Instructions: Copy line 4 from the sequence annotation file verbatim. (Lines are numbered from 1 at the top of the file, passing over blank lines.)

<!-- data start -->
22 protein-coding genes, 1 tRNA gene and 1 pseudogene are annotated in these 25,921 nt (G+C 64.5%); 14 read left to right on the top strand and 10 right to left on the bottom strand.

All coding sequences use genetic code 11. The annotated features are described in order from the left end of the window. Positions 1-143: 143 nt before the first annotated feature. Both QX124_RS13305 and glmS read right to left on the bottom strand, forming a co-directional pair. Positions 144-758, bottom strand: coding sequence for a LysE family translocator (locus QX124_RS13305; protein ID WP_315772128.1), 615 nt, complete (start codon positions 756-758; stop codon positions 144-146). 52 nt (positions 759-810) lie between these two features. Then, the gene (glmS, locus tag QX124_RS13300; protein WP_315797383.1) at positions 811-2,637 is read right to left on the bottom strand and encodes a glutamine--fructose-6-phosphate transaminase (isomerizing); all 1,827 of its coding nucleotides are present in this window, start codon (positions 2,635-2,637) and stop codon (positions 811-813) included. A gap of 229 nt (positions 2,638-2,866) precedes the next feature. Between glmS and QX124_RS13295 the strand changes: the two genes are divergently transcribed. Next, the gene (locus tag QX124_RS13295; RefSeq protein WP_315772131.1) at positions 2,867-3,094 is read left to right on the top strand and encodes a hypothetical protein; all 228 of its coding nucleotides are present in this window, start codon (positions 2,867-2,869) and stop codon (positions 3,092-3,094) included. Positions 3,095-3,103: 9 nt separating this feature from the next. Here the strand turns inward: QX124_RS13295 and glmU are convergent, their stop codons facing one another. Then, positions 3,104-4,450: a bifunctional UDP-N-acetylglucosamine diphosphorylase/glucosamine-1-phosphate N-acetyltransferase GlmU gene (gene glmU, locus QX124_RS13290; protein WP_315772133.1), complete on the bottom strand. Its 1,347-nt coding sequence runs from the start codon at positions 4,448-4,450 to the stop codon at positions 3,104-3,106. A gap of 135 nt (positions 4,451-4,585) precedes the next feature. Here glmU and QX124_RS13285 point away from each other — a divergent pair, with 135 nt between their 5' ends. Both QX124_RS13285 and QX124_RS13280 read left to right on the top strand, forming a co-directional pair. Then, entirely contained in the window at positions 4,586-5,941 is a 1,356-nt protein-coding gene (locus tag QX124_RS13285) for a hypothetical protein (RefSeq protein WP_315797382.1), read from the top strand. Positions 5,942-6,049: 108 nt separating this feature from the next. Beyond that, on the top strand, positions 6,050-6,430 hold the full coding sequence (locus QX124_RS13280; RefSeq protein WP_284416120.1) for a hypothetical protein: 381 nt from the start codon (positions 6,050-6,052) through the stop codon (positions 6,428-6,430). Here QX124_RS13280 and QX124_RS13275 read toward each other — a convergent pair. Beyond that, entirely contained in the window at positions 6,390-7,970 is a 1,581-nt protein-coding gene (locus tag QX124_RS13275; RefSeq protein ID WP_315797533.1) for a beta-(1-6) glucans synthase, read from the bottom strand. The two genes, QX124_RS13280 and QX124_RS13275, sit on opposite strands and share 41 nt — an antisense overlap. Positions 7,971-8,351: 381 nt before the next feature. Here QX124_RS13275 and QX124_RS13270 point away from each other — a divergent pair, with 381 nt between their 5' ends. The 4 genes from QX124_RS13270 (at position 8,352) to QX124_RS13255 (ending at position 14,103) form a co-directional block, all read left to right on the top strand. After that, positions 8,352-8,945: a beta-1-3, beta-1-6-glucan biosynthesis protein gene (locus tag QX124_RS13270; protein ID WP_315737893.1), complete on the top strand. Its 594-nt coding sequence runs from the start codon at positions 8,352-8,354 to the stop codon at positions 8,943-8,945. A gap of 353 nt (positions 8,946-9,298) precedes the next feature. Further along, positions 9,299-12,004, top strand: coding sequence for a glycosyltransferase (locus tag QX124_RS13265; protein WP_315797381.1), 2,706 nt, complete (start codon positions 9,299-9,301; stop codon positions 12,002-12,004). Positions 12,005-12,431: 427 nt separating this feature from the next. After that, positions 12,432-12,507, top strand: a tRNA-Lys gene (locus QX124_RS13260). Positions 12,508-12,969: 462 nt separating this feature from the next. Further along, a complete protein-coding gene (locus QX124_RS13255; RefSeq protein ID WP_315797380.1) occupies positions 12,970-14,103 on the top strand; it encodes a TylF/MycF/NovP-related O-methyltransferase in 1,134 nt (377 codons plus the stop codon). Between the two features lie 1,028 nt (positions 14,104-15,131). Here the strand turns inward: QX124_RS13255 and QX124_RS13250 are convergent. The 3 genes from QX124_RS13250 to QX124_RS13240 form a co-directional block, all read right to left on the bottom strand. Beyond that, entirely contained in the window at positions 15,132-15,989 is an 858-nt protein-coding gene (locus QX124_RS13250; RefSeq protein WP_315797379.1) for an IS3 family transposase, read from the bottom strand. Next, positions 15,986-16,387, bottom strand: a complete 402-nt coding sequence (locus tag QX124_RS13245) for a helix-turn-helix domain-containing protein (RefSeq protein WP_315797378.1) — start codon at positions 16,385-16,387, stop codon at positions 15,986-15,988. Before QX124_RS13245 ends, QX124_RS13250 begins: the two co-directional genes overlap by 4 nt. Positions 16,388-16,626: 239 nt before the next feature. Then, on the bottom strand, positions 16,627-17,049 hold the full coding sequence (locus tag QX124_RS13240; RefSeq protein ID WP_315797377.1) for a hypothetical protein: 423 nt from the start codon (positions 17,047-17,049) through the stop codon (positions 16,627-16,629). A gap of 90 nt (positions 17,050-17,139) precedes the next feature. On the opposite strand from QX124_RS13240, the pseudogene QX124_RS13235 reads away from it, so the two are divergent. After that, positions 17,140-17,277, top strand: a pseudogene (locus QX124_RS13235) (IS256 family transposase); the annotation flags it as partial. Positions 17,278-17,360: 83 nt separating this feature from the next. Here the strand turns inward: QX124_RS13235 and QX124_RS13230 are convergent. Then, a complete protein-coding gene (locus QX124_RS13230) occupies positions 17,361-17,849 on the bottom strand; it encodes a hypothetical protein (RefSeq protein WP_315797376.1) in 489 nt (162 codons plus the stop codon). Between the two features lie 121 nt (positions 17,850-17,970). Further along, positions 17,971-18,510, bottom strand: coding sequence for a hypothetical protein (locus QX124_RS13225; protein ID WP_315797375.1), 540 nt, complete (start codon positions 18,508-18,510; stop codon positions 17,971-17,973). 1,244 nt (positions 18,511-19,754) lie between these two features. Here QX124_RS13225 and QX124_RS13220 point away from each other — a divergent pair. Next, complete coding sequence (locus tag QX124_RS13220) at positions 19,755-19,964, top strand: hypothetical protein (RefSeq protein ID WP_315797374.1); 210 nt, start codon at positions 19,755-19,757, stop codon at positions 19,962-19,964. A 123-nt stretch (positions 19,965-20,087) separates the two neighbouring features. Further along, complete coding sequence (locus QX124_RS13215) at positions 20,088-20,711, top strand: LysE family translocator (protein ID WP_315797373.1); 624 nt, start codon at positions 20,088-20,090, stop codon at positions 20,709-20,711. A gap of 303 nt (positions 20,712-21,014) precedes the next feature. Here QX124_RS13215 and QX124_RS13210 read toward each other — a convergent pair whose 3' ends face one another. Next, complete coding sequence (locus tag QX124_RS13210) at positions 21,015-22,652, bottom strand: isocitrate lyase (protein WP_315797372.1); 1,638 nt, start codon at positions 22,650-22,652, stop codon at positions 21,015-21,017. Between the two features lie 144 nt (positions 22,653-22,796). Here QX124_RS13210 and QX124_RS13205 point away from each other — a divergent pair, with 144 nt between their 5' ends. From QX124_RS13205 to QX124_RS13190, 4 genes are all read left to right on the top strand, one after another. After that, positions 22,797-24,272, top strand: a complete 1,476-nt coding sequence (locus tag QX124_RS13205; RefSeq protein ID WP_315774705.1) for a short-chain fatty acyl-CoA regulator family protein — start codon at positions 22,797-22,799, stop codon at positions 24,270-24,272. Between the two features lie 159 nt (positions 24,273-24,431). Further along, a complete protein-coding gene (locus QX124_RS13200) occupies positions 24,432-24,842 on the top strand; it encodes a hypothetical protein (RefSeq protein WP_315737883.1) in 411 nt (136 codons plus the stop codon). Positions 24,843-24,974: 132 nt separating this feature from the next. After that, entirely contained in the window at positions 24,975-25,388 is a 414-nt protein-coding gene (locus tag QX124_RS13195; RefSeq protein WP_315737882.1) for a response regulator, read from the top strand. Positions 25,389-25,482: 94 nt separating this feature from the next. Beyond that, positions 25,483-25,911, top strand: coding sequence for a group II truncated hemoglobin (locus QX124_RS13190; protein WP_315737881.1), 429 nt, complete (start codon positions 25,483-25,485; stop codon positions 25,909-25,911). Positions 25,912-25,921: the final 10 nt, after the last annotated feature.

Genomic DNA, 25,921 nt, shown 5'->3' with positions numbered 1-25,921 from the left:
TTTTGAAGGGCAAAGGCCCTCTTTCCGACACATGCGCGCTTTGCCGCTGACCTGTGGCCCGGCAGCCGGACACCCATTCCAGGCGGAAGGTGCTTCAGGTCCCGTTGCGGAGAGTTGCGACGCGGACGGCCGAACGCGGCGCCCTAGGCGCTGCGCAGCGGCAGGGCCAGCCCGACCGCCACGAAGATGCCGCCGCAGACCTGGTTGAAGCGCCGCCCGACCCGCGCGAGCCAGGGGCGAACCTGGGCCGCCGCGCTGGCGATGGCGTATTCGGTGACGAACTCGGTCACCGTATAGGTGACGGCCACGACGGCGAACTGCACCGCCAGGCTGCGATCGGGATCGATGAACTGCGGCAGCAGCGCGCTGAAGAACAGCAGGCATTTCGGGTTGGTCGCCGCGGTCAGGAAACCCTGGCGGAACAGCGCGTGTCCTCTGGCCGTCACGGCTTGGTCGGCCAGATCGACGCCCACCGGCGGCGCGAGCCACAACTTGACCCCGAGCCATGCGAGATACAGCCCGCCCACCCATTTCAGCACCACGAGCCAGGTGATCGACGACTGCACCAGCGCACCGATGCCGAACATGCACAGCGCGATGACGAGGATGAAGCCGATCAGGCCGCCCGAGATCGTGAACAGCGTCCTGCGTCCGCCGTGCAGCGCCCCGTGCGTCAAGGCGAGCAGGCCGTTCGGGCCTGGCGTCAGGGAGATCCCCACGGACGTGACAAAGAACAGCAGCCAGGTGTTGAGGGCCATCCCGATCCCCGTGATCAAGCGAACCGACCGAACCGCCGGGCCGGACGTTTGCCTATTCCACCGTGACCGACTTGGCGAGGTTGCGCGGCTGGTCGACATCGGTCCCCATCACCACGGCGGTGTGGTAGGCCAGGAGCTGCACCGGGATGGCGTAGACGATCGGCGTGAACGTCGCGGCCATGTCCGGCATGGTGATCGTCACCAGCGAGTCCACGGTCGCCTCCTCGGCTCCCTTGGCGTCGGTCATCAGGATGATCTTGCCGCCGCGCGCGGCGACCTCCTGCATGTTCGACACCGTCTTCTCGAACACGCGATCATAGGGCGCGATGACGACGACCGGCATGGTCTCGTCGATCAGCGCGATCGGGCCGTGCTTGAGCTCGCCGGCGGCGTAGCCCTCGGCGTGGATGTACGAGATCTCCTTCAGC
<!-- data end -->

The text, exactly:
TTTTGAAGGGCAAAGGCCCTCTTTCCGACACATGCGCGCTTTGCCGCTGACCTGTGGCCCGGCAGCCGGACACCCATTCCAGGCGGAAGGTGCTTCAGGTCCCGTTGCGGAGAGTTGCGACGCGGACGGCCGAACGCGGCGCCCTAGGCGCTGCGCAGCGGCAGGGCCAGCCCGACCGCCACGAAGATGCCGCCGCAGACCTGGTTGAAGCGCCGCCCGACCCGCGCGAGCCAGGGGCGAACCTGGGCCGCCGCGCTGGCGATGGCGTATTCGGTGACGAACTCGGTCACCGTATAGGTGACGGCCACGACGGCGAACTGCACCGCCAGGCTGCGATCGGGATCGATGAACTGCGGCAGCAGCGCGCTGAAGAACAGCAGGCATTTCGGGTTGGTCGCCGCGGTCAGGAAACCCTGGCGGAACAGCGCGTGTCCTCTGGCCGTCACGGCTTGGTCGGCCAGATCGACGCCCACCGGCGGCGCGAGCCACAACTTGACCCCGAGCCATGCGAGATACAGCCCGCCCACCCATTTCAGCACCACGAGCCAGGTGATCGACGACTGCACCAGCGCACCGATGCCGAACATGCACAGCGCGATGACGAGGATGAAGCCGATCAGGCCGCCCGAGATCGTGAACAGCGTCCTGCGTCCGCCGTGCAGCGCCCCGTGCGTCAAGGCGAGCAGGCCGTTCGGGCCTGGCGTCAGGGAGATCCCCACGGACGTGACAAAGAACAGCAGCCAGGTGTTGAGGGCCATCCCGATCCCCGTGATCAAGCGAACCGACCGAACCGCCGGGCCGGACGTTTGCCTATTCCACCGTGACCGACTTGGCGAGGTTGCGCGGCTGGTCGACATCGGTCCCCATCACCACGGCGGTGTGGTAGGCCAGGAGCTGCACCGGGATGGCGTAGACGATCGGCGTGAACGTCGCGGCCATGTCCGGCATGGTGATCGTCACCAGCGAGTCCACGGTCGCCTCCTCGGCTCCCTTGGCGTCGGTCATCAGGATGATCTTGCCGCCGCGCGCGGCGACCTCCTGCATGTTCGACACCGTCTTCTCGAACACGCGATCATAGGGCGCGATGACGACGACCGGCATGGTCTCGTCGATCAGCGCGATCGGGCCGTGCTTGAGCTCGCCGGCGGCGTAGCCCTCGGCGTGGATGTACGAGATCTCCTTCAGC